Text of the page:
18. ^ a b (Chinese) Zhizhong Luo (2003). 諸葛亮 (Zhuge Liang). Taizhong: Hao du chu ban you xian gong si. ISBN 978-957-455-576-5. OCLC 55511668. 
  19. ^ "Advisors of Shu Kingdom". 3Kingdoms.net. http://www.3kingdoms.net/shuadv.htm. Retrieved 2007-11-11. 
  20. ^ Huang Chengyan married the younger sister of Lady Cai, who was married to Liu Biao.
  21. ^ "性感女模諸葛梓岐 有諸葛亮的好基因? | 娛樂新聞 | NOWnews 今日新聞網". Nownews.com. http://www.nownews.com/2009/02/28/340-2415174.htm. Retrieved 2011-04-08. 
  22. ^ "諸葛梓岐:我不是嫩模不露肉 公主病是媒體誤解_娛樂頻道_新浪網-北美". Dailynews.sina.com. 2010-08-22. http://dailynews.sina.com/bg/ent/hktwstar/sinacn/20100822/00041761095.html. Retrieved 2011-04-08. 
  23. ^ Zhuge Liang; Liu Ji; Thomas Cleary (1989). Mastering the art of war. Boston: Shambhala Publications. ISBN 978-0-87773-513-7. OCLC 19814956. 
  24. ^ Yinke Deng (2005). Ancient Chinese inventions. ISBN 978-7-5085-0837-5. http://books.google.com/books?id=ssO_19TRQ9AC&pg=PA113&ots=vDEuq_hKqc&dq=Kongming+balloon&sig=c3NT-uzoBYhzq203Qofw6XR9MH0. 
  25. ^ Luo Guanzhong, Three Kingdoms: A Historical Novel: Volume II, translated by Moss Roberts. page 852-856. Foreign Languages Press. Tenth Printing 2007. First Edition 1995. Beijing, China 1995. ISBN 978-7-119-00590-4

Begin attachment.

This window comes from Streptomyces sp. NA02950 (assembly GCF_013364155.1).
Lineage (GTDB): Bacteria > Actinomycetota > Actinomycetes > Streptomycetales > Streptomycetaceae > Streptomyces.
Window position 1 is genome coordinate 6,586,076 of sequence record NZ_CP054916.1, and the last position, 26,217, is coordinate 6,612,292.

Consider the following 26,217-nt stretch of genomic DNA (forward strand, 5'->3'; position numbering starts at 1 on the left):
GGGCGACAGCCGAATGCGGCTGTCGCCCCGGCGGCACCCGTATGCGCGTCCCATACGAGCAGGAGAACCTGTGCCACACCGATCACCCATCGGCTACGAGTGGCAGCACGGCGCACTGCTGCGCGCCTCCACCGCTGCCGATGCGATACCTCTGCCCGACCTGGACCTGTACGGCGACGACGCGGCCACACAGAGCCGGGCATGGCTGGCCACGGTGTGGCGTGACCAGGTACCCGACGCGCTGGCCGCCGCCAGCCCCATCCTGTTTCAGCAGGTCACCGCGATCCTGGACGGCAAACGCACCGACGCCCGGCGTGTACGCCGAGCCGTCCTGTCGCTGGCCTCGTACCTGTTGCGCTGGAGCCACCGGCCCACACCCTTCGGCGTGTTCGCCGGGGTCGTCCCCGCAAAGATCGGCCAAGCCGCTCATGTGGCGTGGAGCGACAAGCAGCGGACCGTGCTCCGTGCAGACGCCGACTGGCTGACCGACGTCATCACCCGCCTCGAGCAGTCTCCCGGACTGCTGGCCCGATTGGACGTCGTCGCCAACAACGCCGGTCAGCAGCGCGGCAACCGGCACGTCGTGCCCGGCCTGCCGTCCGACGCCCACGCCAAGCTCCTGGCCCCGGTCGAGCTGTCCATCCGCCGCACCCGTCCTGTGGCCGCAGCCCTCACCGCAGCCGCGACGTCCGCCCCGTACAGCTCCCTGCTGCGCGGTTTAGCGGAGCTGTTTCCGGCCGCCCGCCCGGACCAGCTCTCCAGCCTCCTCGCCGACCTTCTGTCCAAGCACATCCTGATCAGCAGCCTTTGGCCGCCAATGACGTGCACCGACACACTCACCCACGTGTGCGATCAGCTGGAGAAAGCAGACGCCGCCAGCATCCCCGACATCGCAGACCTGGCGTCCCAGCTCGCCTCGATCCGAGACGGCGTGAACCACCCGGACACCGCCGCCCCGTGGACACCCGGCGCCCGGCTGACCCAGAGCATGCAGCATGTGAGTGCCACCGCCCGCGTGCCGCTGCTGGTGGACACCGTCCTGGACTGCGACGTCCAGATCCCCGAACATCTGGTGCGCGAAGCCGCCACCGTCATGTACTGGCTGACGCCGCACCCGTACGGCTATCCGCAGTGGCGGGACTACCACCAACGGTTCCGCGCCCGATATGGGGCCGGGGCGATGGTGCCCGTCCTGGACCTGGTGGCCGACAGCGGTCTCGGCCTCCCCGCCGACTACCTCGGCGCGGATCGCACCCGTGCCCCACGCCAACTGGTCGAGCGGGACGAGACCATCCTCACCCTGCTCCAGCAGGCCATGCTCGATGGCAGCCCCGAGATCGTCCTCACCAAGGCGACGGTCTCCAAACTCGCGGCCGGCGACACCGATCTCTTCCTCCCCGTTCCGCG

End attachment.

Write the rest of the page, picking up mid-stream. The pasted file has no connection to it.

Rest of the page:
26. ^ Luo Guanzhong, Three Kingdoms: A Historical Novel: Volume IV, translated by Moss Roberts. page 1886-1888. Foreign Languages Press. Tenth Printing 2007. First Edition 1995. Beijing, China 1995. ISBN 978-7-119-00590-4
  27. ^ Luo Guanzhong, Three Kingdoms: A Historical Novel: Volume IV, translated by Moss Roberts. page 1889. Foreign Languages Press. Tenth Printing 2007. First Edition 1995. Beijing, China 1995. ISBN 978-7-119-00590-4. In note 1 of chapter 104 - see page 2189 - Roberts mentions the Zhuge Liang ji (AD 274, which Chen Shou compiled)

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  • Zhuge Liang — (181 234) parfois orthographié Tchou kö Lieang, Tchou ko Lieang ou Chu ko Liang (諸葛亮 , pinyin: Zhūge Liàng) était un célèbre stratège chinois et, avec Sima Yi et Zhou Yu, l’un des plus brillants tacticiens de l’époque des …   Wikipédia en Français

  • Zhuge Liang — Zhūgě Liàng (chinesisch 諸葛亮 / 诸葛亮, IPA (hochchinesisch) [[d̥ʐ̥u5 ɡ̊ɤ214 li̯ɑŋ51]], * 181; † 234), Rufname Kungming (chinesisch 孔明 …   Deutsch Wikipedia

  • Zhuge Liang — Zhuge Liang. Zhuge Liang (chino tradicional:诸葛亮, pinyin: Zhūgě Liàng) (181 234), fue un militar y estratega chino. También llamado Zhu Ge Kong Ming o Kong Ming, fue el principal estratega y consejero del reino de Shu. Debido a su genialidad fue… …   Wikipedia Español